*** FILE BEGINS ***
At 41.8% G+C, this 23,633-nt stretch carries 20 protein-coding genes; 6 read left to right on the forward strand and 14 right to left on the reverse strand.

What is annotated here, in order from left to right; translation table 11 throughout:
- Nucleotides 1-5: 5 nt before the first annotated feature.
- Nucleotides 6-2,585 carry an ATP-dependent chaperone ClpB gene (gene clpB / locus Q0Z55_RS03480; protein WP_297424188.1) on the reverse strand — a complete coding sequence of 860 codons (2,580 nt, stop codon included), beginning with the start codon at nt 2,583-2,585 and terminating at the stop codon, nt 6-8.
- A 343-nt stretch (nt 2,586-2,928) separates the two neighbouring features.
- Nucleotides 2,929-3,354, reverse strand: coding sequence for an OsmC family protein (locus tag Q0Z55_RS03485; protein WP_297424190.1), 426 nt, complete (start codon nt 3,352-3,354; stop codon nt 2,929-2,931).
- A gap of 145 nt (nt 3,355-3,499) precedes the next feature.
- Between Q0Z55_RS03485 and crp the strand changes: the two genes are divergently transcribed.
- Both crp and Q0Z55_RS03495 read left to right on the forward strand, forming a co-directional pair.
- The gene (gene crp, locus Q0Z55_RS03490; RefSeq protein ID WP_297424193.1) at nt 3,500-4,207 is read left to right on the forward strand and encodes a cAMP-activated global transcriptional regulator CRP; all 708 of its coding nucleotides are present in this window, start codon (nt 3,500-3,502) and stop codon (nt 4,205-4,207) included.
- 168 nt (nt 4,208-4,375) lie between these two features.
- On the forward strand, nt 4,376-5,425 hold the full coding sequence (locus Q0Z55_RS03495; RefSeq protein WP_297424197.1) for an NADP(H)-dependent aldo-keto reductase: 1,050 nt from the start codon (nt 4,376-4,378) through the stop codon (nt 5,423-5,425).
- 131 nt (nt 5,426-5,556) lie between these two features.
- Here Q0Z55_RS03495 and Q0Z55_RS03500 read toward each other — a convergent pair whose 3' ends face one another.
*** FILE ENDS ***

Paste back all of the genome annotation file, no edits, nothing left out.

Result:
At 41.8% G+C, this 23,633-nt stretch carries 20 protein-coding genes; 6 read left to right on the forward strand and 14 right to left on the reverse strand.

What is annotated here, in order from left to right; translation table 11 throughout:
- Nucleotides 1-5: 5 nt before the first annotated feature.
- Nucleotides 6-2,585 carry an ATP-dependent chaperone ClpB gene (gene clpB / locus Q0Z55_RS03480; protein WP_297424188.1) on the reverse strand — a complete coding sequence of 860 codons (2,580 nt, stop codon included), beginning with the start codon at nt 2,583-2,585 and terminating at the stop codon, nt 6-8.
- A 343-nt stretch (nt 2,586-2,928) separates the two neighbouring features.
- Nucleotides 2,929-3,354, reverse strand: coding sequence for an OsmC family protein (locus tag Q0Z55_RS03485; protein WP_297424190.1), 426 nt, complete (start codon nt 3,352-3,354; stop codon nt 2,929-2,931).
- A gap of 145 nt (nt 3,355-3,499) precedes the next feature.
- Between Q0Z55_RS03485 and crp the strand changes: the two genes are divergently transcribed.
- Both crp and Q0Z55_RS03495 read left to right on the forward strand, forming a co-directional pair.
- The gene (gene crp, locus Q0Z55_RS03490; RefSeq protein ID WP_297424193.1) at nt 3,500-4,207 is read left to right on the forward strand and encodes a cAMP-activated global transcriptional regulator CRP; all 708 of its coding nucleotides are present in this window, start codon (nt 3,500-3,502) and stop codon (nt 4,205-4,207) included.
- 168 nt (nt 4,208-4,375) lie between these two features.
- On the forward strand, nt 4,376-5,425 hold the full coding sequence (locus Q0Z55_RS03495; RefSeq protein WP_297424197.1) for an NADP(H)-dependent aldo-keto reductase: 1,050 nt from the start codon (nt 4,376-4,378) through the stop codon (nt 5,423-5,425).
- 131 nt (nt 5,426-5,556) lie between these two features.
- Here Q0Z55_RS03495 and Q0Z55_RS03500 read toward each other — a convergent pair whose 3' ends face one another.